In California cities with extremely high property values but low population density, such as Palo Alto and San Jose, the construction of small dwellings in homeowners’ backyards has surged in recent years. This is in part a response to the loosening of local regulations on building footprints and land development.
These backyard developments — which are legally known as accessory dwelling units (ADUs) and usually cost between $30,000 to $300,000 to construct — add a second, smaller dwelling to a residential property.
ADUs can provide homeowners a source of long-term or short-term rental income and can also accommodate aging relatives, larger families and even low-income or homeless renters. In fact, the latter option can come with government subsidies to incentivize construction.
Until very recently, such developments were strictly regulated in California. However, recent changes in attitude have prompted a veritable land rush to develop hundreds of acres of valuable backyard turf.
In 2016, the California legislature legalized the construction of new ADUs across the state and provided a path to legalize pre-existing ones. This landmark reform also eliminated parking offset requirements in certain areas and provided guidelines on how to construct ADUs that could quickly be approved by city planning departments without going through lengthy county supervisor or design-commission approval processes.
The San Francisco Planning Department, which first approved San Francisco ADUs in 2014, advises homeowners with vacant garages or other underutilized space to take advantage of the city’s program.
“Adding an ADU to your property can provide several benefits, such as providing housing for family members, simplifying your lifestyle and increased financial flexibility,” the Planning Department states on their website.
The investment potential of these developments has spurred ADU construction from San Francisco to San Jose, in part as eager startups clamor to offer creative financial and legal assistance in exchange for a slice of the pie.
For example, Palo Alto based ADU Builder, Inc. offers to file paperwork and physically install ADUs for no down payment in exchange for a guaranteed percentage of monthly rental earnings.
Gi Wook Shin, a senior fellow at the Freeman Spogli Institute for International Studies and chair of Stanford’s Korea Program (formerly the Korean Studies Program), rents out a 350-square-foot, one-bedroom casita — or “small house” — near Stanford’s main campus. It costs $2,150 a month: nearly $500 less than the going monthly rate for a one-bedroom apartment in Palo Alto.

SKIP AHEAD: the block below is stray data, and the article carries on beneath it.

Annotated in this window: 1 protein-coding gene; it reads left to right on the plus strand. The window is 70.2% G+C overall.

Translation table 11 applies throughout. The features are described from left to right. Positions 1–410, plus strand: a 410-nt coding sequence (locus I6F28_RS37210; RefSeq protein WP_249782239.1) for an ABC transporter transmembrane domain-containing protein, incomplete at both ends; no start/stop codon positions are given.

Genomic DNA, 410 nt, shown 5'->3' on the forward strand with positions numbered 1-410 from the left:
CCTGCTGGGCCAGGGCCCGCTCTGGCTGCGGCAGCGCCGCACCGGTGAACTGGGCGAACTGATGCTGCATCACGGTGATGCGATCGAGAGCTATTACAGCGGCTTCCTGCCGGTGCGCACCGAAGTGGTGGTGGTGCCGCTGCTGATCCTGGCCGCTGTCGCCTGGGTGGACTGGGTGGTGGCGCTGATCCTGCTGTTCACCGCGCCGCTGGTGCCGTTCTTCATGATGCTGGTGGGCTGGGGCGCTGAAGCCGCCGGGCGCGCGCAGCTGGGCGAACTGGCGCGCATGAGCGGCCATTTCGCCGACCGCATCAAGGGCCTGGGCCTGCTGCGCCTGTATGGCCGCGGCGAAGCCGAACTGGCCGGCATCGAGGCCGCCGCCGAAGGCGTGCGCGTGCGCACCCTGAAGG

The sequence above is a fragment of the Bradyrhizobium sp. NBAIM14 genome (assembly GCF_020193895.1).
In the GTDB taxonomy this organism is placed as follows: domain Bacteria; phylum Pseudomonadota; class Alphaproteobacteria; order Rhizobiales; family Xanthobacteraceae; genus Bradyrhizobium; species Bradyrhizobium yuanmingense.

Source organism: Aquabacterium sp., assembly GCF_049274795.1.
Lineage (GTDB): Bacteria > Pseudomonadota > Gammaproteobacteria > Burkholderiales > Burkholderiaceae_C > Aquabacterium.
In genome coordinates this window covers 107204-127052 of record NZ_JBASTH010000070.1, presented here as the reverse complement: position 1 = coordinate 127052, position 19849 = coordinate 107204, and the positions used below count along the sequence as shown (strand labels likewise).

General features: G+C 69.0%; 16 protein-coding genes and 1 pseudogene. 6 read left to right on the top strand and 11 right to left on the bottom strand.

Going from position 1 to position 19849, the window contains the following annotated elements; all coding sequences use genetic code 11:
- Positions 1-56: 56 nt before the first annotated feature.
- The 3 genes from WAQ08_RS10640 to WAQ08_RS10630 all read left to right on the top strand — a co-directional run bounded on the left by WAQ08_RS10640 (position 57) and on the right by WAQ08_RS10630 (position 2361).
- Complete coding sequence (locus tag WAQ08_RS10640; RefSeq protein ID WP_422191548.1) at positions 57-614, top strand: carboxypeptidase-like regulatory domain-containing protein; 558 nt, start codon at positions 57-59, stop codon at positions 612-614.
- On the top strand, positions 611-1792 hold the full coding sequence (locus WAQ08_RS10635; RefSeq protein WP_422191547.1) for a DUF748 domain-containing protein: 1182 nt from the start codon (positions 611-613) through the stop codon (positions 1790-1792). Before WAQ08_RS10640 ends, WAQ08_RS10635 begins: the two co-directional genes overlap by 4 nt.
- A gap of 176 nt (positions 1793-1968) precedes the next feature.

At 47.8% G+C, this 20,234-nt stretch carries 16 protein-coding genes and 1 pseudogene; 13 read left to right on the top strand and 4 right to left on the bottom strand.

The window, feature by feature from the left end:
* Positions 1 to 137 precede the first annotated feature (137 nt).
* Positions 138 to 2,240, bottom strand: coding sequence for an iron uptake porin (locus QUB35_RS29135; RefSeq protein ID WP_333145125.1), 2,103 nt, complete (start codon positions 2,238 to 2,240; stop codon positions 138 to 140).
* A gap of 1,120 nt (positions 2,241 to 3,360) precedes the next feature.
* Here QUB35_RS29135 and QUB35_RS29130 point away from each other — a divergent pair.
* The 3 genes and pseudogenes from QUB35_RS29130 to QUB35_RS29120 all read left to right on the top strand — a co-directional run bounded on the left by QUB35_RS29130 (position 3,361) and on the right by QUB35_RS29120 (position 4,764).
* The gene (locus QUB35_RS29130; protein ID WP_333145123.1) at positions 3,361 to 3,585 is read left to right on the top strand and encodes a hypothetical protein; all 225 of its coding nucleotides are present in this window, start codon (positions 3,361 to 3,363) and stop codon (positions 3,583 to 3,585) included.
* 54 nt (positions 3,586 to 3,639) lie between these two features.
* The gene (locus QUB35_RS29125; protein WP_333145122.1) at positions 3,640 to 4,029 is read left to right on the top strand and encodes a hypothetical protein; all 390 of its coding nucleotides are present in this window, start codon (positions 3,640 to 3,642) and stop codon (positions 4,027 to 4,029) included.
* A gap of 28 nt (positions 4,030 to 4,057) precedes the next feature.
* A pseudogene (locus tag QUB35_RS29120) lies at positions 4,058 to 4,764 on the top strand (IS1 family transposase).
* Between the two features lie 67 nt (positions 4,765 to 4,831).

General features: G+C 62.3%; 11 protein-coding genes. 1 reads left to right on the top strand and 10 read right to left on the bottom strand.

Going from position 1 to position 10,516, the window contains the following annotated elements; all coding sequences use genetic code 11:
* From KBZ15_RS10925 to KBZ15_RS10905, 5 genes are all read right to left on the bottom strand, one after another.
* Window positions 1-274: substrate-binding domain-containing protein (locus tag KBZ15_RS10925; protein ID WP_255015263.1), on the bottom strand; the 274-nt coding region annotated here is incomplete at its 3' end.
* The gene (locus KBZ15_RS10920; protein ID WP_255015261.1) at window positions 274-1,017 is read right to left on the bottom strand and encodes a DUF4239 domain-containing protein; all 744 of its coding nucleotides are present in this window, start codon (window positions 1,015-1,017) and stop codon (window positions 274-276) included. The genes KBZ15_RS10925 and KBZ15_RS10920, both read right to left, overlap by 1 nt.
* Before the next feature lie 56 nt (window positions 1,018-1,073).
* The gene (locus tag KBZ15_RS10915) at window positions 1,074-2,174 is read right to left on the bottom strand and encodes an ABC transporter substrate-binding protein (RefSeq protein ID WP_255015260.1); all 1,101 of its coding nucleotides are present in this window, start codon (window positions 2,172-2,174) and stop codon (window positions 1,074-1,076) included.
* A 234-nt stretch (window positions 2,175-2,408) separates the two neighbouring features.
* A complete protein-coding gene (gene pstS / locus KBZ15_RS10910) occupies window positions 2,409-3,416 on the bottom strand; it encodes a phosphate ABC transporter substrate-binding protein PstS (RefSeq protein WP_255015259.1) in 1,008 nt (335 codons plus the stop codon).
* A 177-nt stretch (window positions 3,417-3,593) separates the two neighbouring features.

Shin did not respond to multiple requests for comment.
As these tiny homes have bolstered local housing supplies and lowered rents, some mayors and supervisors have championed them. Optimistic public officials have praised ADUs as an opportunity to provide much-needed rental space for middle-income workers, while others have emphasized that their potential to serve low-income communities and enable multigenerational living.
However, financing the construction of a casita can be challenging, as banks struggle to determine their value and typically don’t offer loans for them. This has proven to be a significant disincentive to homeowners since ADUs typically cost between $40,000 and $200,000 to build.
Nevertheless, small lenders willing to accept the risk have met at least some of the demand, and certain nonprofits have even begun offering incentivized financing packages for UDAs not intended for monthly rental. For instance, Housing Trust Silicon Valley — a housing nonprofit backed by local businesses and government — offers financial assistance to homeowners who rent out their ADUs to extremely low-income renters escaping homelessness. It also encourages multigenerational living.
On Nov. 1, East Palo Alto Mayor Ruben Abrica, a longtime champion of below-market-rate construction who received his Masters in Education at Stanford in 1978, questioned whether the traditional American “home with a yard” accommodates immigrant families.
“In the Latino community, in the Mexican community, we are kind of big on extended families, so our sense of family is that at some point the grandma is going to move here or an aunt or uncle,” he said at a housing-themed event hosted by Stanford in Government on Nov. 1. “And not a lot of housing is developed that way, to accommodate a second unit.”
As the United States’ demographics shift older and older, the promise of multigenerational living arrangements has become increasingly attractive for families and especially those with cultural traditions of having several generations live under the same roof.
However, not everyone takes so positive an outlook. Evander Deocariza ’20, a current Stanford junior who is co-leading the 2019 Alternative Spring Break trip “Capital or Community: Housing Inequality in the Bay Area,” told The Daily that ADUs are only a short-term fix for the housing crunch.
“Building ADUs is insufficient to tackle the enormity of the [housing] problem here in the Bay Area,” Deocariza said. “We have way more people working who want housing near where they work.”
Deocariza also pointed out that ADUs can be perceived as a “band-aid measure” designed to mitigate the housing problem without forcing policy makers and activists to do the hard work of rethinking housing development patterns and creating the infrastructure necessary to fix the problem.
Stanford’s guarantee of undergraduate housing may shield students from the worst of the local housing crunch, but for those who remain in the Bay Area after graduation, their next accomodation might well be an ADU.
Contact Cooper Veit at cveit ‘at’ stanford.edu.